Tuesday, August 7, 2012

The Taming Power of the Small – Will Blythe



A beautiful scary disturbing story. I go from one story that I can hardly get through – to one with sentences that that pulls me through to the end…keeping my heart in my throat and once again questioning how our society is held together – knowing that characters such as those created by Blythe exist in our world.

Again, I am reminded that if I had read this story four years ago – even two years ago, it would have hit me differently. Now that I am a father, I see the abduction of a young boy as something so real and so startling – something that frightens the life out of me.

It doesn’t help either that I work in the media where I have a daily dose of the ilk of humanity washing up onto my consciousness.

I believe that there are cases during the week, where my mind will purposely stray away from reading the news in order to prevent it from overloading my circuits.

Good.

So I checked out two books on the I Ching from the University library and I thought that I’d look into what they held since the book played such a role in the story.

I spent time reading both – which were similar – as expected, and I returned them in the book drop this evening. I thought earlier this week, when I checked them out that I’d mess around with them, throw some coins and see what sort of hexagrams appeared.

Then, my brain did what it was supposed to do, and my B.S. detector lit up and I realized that not only do I not have time for this, but there is no way that asking a question, throwing some coins and drawing some lines would really give me some insight to my future.

Yes I realize that the book is meant for uncovering our unconscious and allows us to look at life situations from alternative points of view by giving us different perspectives…but I think I can do that well enough on my own.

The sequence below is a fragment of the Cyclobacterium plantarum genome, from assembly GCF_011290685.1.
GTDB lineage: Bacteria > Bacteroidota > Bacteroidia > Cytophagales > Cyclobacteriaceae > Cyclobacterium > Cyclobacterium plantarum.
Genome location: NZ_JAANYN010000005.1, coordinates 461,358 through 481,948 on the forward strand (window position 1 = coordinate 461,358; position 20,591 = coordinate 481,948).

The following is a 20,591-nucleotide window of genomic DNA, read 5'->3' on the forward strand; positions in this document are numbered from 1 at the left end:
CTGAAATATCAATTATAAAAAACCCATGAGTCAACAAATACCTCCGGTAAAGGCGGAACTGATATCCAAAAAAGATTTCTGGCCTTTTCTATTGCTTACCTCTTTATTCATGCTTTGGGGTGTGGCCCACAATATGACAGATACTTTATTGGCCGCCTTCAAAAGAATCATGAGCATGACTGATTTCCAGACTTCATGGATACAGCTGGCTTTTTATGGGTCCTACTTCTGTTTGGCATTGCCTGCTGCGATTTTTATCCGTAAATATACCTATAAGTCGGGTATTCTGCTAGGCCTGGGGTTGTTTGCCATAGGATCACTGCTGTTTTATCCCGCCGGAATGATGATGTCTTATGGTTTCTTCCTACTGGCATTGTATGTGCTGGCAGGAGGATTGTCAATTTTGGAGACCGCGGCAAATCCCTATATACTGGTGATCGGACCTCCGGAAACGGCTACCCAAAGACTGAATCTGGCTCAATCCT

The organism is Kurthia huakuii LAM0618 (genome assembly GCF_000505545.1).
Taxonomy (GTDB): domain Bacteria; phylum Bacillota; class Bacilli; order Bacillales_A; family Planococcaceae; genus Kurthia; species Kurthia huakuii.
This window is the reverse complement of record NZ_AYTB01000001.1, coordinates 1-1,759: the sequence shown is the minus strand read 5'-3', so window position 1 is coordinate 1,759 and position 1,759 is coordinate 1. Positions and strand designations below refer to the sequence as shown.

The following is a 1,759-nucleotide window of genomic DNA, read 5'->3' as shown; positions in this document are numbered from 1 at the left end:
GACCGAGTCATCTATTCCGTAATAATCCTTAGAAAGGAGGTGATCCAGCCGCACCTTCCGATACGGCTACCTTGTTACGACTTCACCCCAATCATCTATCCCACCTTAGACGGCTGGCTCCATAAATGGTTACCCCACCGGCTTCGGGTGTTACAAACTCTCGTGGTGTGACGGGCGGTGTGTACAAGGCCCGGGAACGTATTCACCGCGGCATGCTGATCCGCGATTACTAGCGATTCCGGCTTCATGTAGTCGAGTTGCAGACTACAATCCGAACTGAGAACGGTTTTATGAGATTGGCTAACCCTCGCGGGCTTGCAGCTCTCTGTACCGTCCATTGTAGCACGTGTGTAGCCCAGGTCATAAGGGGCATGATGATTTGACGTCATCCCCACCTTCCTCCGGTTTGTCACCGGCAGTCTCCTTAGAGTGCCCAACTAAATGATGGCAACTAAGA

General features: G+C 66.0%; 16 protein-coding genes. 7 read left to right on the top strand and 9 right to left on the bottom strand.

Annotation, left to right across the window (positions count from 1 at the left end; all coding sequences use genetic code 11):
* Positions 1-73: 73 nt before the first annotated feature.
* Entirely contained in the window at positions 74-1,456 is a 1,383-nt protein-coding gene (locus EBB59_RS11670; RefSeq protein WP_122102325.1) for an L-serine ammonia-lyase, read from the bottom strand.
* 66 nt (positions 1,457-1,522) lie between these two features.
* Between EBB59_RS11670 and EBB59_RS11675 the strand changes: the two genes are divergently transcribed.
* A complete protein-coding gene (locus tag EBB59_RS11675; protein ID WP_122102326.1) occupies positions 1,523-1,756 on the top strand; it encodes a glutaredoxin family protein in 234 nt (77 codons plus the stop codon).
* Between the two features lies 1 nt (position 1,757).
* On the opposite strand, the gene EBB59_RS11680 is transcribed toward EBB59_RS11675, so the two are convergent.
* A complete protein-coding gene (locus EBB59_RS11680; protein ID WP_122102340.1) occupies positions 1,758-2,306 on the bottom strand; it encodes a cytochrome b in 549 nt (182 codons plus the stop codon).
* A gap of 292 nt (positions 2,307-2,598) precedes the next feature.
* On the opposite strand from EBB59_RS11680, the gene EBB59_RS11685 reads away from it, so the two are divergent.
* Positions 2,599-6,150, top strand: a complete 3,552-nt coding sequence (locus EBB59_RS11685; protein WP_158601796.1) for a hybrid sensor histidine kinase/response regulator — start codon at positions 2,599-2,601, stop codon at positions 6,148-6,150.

So – yes, this was a great story. It made me hug my son a little tighter, reminded me (or should I say reinforced the knowledge) that there are some really disturbed people in this world, and provided me with another example of how to write a great short story.





Sunday, August 5, 2012

Entrechat – Edith Milton


                                                     
I’ll state right from the beginning, that this was a difficult story to read. Simply, it did not appeal to me nor was I motivated to read it, or perhaps it was the way that it was written so that the words did not pull me through the story.

I’m fine with this as with the other stories, I have said that didn’t appeal to me and again, I realize that not every story will have something for me.

But what did I get out of this story?

Once again, the contributor’s notes saved the day.

Milton writes in her notes that she is “uncomfortable inventing lives I have not lived myself, condemning the unborn to a Dantean eternity of reliving those sins I have imposed on them.”

It is interesting that I have come to this passage during the beginning of my study of MY writing.

She of course is not telling me not to invent lives and not telling me to invent lives, she is just personally uncomfortable doing so.

I appreciate what authors have to say, she is not giving advice, but the reason is one to keep in mind as I consider a journey in writing.



So, I have written a bunch of words about nothing.

And on a site note – I believe that my site is being scraped by several different scrapers – I suppose that means my content is out there on another site with a slight variation in the blog address.

Such is life.

Friday, August 3, 2012

Inn Essence – Ralph Lombreglia




 One of the most valuable educational experiences I was ever involved in was after college when I worked in a restaurant. 
I lived in Cinnaminson New Jersey, just across the river from Philadelphia.